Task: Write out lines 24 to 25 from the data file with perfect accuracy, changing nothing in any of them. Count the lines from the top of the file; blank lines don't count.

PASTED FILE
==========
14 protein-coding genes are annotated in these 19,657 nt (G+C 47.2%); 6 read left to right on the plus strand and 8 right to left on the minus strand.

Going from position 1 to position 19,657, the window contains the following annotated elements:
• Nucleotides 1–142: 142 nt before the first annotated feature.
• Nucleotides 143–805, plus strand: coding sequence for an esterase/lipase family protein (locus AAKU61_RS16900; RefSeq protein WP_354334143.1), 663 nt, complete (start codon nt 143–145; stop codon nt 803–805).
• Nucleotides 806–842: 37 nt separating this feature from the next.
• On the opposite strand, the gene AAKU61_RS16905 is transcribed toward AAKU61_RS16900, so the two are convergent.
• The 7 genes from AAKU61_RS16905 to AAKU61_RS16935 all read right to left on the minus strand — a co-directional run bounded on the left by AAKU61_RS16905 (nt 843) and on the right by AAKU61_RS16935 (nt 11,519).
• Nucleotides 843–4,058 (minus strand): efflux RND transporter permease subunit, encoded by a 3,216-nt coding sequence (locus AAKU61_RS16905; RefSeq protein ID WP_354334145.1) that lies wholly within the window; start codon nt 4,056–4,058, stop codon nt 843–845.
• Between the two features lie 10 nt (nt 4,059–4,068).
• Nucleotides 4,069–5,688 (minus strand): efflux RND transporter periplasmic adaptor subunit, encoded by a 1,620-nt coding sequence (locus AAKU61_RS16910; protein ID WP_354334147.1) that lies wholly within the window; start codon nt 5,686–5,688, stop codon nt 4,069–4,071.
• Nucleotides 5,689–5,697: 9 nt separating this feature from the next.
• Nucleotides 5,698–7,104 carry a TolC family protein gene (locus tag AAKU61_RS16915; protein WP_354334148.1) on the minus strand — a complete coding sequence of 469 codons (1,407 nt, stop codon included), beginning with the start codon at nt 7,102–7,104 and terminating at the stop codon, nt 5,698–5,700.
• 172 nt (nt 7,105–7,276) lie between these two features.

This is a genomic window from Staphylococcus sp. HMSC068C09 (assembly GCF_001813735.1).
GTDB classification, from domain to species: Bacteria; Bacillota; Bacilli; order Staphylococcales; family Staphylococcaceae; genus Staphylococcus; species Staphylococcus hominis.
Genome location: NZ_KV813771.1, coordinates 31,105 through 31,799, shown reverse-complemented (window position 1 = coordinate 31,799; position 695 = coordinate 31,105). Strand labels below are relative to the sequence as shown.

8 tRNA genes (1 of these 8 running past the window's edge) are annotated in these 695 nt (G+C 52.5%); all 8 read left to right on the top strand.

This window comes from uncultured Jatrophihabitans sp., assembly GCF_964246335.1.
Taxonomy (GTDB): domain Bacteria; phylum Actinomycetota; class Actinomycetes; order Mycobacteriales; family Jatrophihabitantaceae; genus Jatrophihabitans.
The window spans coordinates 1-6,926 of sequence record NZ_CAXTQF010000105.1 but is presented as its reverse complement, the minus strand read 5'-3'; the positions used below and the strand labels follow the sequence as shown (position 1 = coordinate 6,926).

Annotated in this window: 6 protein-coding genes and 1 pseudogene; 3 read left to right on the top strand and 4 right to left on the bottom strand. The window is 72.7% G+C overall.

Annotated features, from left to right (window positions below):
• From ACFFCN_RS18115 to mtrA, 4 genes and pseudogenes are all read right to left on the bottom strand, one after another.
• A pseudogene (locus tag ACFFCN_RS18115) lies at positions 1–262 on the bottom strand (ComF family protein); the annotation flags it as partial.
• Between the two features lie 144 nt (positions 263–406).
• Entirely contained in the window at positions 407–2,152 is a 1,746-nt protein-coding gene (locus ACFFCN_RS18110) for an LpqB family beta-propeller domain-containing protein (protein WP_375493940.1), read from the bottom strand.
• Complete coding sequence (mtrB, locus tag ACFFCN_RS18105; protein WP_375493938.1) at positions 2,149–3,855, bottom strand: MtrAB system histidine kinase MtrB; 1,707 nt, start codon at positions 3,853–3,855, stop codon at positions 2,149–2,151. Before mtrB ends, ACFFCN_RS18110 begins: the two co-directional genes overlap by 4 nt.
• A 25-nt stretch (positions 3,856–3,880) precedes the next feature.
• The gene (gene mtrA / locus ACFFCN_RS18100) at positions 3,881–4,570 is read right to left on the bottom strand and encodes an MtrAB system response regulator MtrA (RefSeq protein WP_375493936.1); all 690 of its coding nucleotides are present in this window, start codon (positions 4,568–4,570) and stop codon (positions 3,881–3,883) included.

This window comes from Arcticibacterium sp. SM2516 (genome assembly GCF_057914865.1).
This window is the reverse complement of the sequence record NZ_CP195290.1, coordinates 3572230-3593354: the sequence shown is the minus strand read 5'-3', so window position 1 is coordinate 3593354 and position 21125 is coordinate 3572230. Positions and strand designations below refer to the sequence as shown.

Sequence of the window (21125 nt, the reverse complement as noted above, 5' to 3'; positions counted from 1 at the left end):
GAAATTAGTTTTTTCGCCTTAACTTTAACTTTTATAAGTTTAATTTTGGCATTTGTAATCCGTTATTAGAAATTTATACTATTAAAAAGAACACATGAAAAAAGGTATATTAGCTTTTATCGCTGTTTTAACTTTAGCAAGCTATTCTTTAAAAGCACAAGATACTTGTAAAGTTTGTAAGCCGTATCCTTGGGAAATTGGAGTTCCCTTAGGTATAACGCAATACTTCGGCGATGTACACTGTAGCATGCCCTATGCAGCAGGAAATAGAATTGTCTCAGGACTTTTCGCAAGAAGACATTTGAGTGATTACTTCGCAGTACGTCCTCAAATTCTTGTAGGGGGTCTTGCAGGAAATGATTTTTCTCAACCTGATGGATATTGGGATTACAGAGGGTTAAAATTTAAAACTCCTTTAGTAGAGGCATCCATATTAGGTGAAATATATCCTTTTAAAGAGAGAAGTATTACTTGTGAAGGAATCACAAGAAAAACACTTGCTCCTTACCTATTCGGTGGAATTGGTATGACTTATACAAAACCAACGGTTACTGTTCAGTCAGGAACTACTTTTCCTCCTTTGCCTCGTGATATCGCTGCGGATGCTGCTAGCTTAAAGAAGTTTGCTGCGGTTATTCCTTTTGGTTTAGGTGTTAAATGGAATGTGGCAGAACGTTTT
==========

• A pseudogene (locus tag ACFFCN_RS18115) lies at positions 1–262 on the bottom strand (ComF family protein); the annotation flags it as partial.
• Between the two features lie 144 nt (positions 263–406).